And if we have food and covering, with these we shall be content. – I Timothy 6:8.
… humility goes before honor.” -Proverbs 18:12
Satan’s strategy from the beginning has been to make us discontent with God’s provision. Consider the first man Adam. Most importantly he had the essence of life in knowing God face to face. But additionally he had all those other things man wants. He didn’t have to toil as we do, was never sick, and did not age. He literally lived in Paradise (pleasure) and had as a mate, before sin entered the world, probably the most beautiful woman that ever existed. There was no money because there was nothing to buy he didn’t already have (wealth). There was no concept of economics (the production and distribution of limited goods and services), because everything was already produced and resources weren’t limited. He was God’s ruler over the new creation (power). He literally had it all.
Yet Satan’s plan was to make Adam discontent. Satan basically asked, “Isn’t there one thing you still lack, one good thing God has withheld which is really essential for your complete happiness?” It’s amazing that Satan could make someone discontent in Paradise. Yet if he succeeded in that perfect context with Adam who didn’t even have a sin nature, how much more vulnerable are we? Satan’s tactics are still the same today. Contentment was an essential lesson for Adam, and the same is true for us. Indeed, after honoring God from our first-fruits with the tithe, I would say learning to be content is next in importance for financial success. Of course a logical question is “content with what?” Thankfully God has been explicit with His guidelines in I Timothy 6:8. We are to be content with food and covering. Pretty basic, wouldn’t you say? Notice it doesn’t include things we might think are essential, such as eating out, vacations, a second car (even a first car), television, or private schooling. It doesn’t mean we can’t have any of these things, but that we should be willing to do without them if acquiring them violates God’s principles, puts us under financial bondage, or impedes our progress toward financial freedom.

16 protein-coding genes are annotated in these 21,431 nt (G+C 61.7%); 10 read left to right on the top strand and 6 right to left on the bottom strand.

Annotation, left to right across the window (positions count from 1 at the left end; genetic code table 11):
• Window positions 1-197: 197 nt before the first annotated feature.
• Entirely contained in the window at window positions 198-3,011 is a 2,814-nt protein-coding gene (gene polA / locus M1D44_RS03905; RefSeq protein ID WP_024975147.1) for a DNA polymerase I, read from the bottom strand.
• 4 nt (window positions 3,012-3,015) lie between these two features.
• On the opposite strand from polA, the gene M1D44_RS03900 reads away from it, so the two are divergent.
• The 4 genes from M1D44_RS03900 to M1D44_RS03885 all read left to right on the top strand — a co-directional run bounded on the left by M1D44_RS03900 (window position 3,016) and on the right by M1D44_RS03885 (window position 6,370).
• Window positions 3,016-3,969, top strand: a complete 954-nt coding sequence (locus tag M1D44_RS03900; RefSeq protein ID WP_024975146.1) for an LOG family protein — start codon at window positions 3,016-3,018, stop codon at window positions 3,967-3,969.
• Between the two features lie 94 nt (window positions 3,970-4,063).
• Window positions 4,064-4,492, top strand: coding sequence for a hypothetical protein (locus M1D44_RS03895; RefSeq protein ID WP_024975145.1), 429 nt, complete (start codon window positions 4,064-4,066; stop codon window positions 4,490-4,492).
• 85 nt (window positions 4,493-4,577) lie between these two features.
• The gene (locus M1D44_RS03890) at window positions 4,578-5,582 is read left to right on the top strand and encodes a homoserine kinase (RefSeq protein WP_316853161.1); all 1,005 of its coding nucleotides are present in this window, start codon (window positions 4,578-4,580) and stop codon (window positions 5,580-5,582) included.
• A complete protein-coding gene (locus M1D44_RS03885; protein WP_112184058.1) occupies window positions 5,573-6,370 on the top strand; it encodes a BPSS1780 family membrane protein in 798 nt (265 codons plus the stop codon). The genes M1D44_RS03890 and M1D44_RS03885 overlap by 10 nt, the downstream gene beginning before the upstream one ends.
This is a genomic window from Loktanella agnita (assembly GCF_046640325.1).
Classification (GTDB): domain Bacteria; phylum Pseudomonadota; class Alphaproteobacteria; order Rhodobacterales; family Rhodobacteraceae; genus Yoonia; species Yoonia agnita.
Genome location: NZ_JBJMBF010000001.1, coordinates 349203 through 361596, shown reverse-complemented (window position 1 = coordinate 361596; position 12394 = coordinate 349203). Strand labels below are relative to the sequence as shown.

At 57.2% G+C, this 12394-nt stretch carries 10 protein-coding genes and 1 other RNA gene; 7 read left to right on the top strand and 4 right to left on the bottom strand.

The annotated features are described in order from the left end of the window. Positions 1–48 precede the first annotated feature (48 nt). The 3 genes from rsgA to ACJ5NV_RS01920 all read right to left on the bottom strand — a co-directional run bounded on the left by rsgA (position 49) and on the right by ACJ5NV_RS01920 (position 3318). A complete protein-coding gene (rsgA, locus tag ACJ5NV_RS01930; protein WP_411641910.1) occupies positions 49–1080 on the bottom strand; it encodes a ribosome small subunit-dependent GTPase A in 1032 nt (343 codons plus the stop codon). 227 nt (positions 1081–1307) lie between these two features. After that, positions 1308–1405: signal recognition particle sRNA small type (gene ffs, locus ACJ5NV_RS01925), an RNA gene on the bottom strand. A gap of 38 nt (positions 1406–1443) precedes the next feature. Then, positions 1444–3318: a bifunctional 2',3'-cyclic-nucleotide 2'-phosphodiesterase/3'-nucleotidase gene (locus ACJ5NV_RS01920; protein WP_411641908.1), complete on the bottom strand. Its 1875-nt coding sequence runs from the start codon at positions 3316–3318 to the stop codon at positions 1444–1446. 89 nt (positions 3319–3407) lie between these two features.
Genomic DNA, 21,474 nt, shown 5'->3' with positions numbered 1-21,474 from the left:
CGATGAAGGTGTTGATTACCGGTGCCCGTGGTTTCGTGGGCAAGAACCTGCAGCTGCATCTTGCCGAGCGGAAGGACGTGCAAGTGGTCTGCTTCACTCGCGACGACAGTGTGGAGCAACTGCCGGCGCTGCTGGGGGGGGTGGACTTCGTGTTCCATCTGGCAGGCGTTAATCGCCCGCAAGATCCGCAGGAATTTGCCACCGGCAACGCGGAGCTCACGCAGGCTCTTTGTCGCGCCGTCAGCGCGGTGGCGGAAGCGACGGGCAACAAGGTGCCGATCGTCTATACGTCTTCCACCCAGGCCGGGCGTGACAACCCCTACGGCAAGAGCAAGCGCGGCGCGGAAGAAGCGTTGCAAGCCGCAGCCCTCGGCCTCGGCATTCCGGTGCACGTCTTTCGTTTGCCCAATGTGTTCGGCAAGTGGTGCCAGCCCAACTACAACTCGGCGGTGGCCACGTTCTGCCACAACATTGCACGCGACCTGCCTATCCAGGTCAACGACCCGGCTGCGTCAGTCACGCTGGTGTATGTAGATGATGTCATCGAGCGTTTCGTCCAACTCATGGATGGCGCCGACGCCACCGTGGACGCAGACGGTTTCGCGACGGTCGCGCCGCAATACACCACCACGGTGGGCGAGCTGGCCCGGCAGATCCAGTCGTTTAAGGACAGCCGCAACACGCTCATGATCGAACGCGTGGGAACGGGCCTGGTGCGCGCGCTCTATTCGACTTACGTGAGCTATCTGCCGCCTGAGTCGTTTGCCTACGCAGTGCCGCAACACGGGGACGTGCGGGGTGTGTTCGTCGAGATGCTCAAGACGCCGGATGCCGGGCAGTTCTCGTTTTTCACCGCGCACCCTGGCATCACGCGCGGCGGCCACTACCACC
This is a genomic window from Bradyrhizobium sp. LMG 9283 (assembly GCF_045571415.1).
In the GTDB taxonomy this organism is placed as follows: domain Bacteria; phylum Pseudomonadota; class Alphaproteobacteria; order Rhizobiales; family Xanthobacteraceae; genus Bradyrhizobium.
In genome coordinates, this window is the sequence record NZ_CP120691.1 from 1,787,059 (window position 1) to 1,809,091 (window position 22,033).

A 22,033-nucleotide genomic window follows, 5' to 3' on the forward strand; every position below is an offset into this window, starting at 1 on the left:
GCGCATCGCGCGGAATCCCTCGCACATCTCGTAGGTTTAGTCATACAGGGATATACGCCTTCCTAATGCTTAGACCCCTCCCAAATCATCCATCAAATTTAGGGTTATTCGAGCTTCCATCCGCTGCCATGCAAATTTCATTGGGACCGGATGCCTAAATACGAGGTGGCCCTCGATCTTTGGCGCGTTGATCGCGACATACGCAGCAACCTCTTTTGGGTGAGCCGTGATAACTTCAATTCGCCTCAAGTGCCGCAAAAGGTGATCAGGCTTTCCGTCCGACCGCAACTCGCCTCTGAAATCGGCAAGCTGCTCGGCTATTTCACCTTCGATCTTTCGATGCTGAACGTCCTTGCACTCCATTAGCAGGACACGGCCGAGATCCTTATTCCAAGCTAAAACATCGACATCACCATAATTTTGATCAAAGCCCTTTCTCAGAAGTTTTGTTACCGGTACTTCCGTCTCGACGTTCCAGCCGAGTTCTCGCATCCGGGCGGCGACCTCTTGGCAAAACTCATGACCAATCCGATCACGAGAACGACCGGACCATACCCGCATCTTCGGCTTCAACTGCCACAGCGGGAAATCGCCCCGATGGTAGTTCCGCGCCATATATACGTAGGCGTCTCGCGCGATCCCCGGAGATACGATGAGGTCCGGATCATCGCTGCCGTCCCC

Let me share how this thinking powerfully worked for my wife and me. When we married twenty years ago, we committed to not incur a house mortgage. We knew that debt was discouraged by Scripture, a form of bondage, and expensive. Also as a financial planner I was a financial teacher of sorts, and felt that I should hold to an even stricter standard than I recommended to others. (James 3:1) We also knew that home ownership was not part of Timothy 6:8 and we should be content with an apmiment. However like most people we ·wanted to own a house. (It’s important to distinguish between wants and needs. We wanted to own, but didn’t need to since a rental would suffice.) What followed was a wonderful faith-growing journey.
God provided a one bedroom rental house on the other side of town for half the rent we had been paying. It was small and in the lower economic area of town, but it allowed us to save substantially each month. When we had people over it was humbling. When we had our first child we turned the living room into a nursery. At the birth of our second we found that an infant and toddler sleep fine in the same room. Many times we were tempted to feel discontent, especially visiting the nicer houses of friends. But we would come back and go through the contentment exercise of counting our blessings. We’d say, “God has told us to be content with food and clothing, yet we have so much more. We have a roof over our heads, heat in the winter, cool in the summer, and dependable transportation. We have both a variety of foods and the ability to fix a toothache which King Solomon didn’t have.”
For five years the only furniture we bought was a used crib and changing table for $100. Vacations were visiting family. We had no television and kept the same old cars. But we accepted God’s standards for contentment and didn’t let comparison with others rob us of our joy. (II Cor. 10: 12b) God prospered us to save substantially and led us to a great buy in a house. Two months before the birth of our third child (which we joke would have otherwise slept in a chest of drawers), we bought our house for cash.
Here are a few observations about contentment, from Philippians 4:11-12. First, it is not natural but has to be learned. That’s why God gives us the wise guidance of His Word. Secondly, it is a secret which few people understand. Practicing contentment will appear odd against the backdrop of our society. And from I Timothy 6:6, thirdly it facilitates great gain, when accompanying godliness. The heritage of those faith-growing years is worth far more than the tens of thousands of interest dollars we’ve saved.
Does this mean God always wants us to live a bare-bones lifestyle? Perhaps for a season to teach us some important lessons and give us the heritage of experiencing His faithfulness. Consider the Israelites in the wilderness in Deuteronomy 8:2-10. Yet God also “delights in the prosperity of His servant” and is the source of every good and perfect gift. Since acquiring the house, we have bought furniture, a vehicle, and vacations.
How does one know when he is violating this principle? Just as physical pain is a symptom of underlying disease, financial pressure is a symptom of not practicing contentment. If you have this pressure, you may not be accepting God’s contentment standards. You might get relief by discovering and practicing this powerful secret. It’s a lesson for all of us, until in heaven when we see Him and want no more.